For this reason, programs like the Kids for Kids Fund, which offers third, fourth, and fifth graders philanthropic experiences, have the potential to engender long-term change, laying the crucial foundations during childhood for later engagement in adulthood. Moreover, these types of efforts have the potential to start a chain reaction that indirectly creates a culture of civic engagement. As cited in research conducted by the University of California Santa Barbara, studies have found that “peers, family, school, and community contexts play an important role in influencing the likelihood of youth involvement in the civic domain.” Even if an outreach effort engages only a few families or adolescents, those who interact with these newly engaged citizens are also more likely to volunteer themselves. This is truly a situation where small efforts can create significant change.
3. Our attempts to inspire giving should focus on fostering an emotional connection between Americans and their respective communities.
Most of Maryland's young adults (74.1 percent) do not volunteer. This reality has persisted despite the Maryland Board of Education's 1992 decision to require community service for high school graduation, a blatant attempt to engage young people with their communities. Why? These requirements became just more assignments to be completed by next class. While they contained ideas about community engagement, there remained a disconnect. Instead, our efforts to foster civic engagement must focus on pathos, creating personal connections between Americans and their communities that make citizens want to volunteer and donate. An emotionless, requirements-based approach does not work.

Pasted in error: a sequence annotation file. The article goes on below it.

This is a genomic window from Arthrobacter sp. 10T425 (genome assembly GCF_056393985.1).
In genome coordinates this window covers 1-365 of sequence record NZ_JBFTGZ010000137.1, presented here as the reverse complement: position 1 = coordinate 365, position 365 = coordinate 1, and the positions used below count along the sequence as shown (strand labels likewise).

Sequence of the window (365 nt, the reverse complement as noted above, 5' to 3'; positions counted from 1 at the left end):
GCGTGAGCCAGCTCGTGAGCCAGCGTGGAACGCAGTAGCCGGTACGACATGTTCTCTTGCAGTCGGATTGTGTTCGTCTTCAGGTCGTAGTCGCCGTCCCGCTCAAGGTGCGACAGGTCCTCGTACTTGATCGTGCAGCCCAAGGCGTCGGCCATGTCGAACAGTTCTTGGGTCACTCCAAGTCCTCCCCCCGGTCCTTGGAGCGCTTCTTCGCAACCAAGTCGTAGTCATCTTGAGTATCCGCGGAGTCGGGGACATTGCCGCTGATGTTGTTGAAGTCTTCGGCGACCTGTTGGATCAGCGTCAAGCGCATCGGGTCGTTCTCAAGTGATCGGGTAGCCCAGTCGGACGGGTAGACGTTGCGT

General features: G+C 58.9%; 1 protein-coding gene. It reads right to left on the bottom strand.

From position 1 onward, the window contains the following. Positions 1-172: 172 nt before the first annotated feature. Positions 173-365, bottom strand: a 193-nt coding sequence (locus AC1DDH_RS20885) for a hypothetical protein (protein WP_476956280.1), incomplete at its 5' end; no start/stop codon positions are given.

A few years ago, while I was out getting breakfast with my friends in D.C., one of them bought a homeless man sitting outside a sandwich. He never said a word about it. When he ordered, I assumed he was simply planning on eating two sandwiches (we are teenage boys, after all). The point is that he did not do it to look good. He saw a person in need, empathized, and acted. Acts of kindness like this demonstrate that many young people genuinely want to help their communities. We do not need requirements or incentives. We just need opportunities.
The long-time problem of the nation’s declining donation rate – outlined in the Indiana University report – needs a long-term solution. This solution must involve developing and bolstering mechanisms for youth engagement that focus on creating emotional connections between America’s youth and those in need. I do not think that people my age will singlehandedly reverse the country’s declining civic participation and philanthropic giving, but I do think that we can get our nation moving in the right direction.
Yusuf Johnson is a senior in Towson High School’s Law and Public Policy magnet program. At Towson, he is the President of the National English Honors Society and an active participant Model Congress and Model United Nations. Outside of school, Yusuf interns at the Public Defender’s Office and works as a research assistant at the University of Maryland. In his free time, Yusuf enjoys cycling, fantasy football, chess, and reading.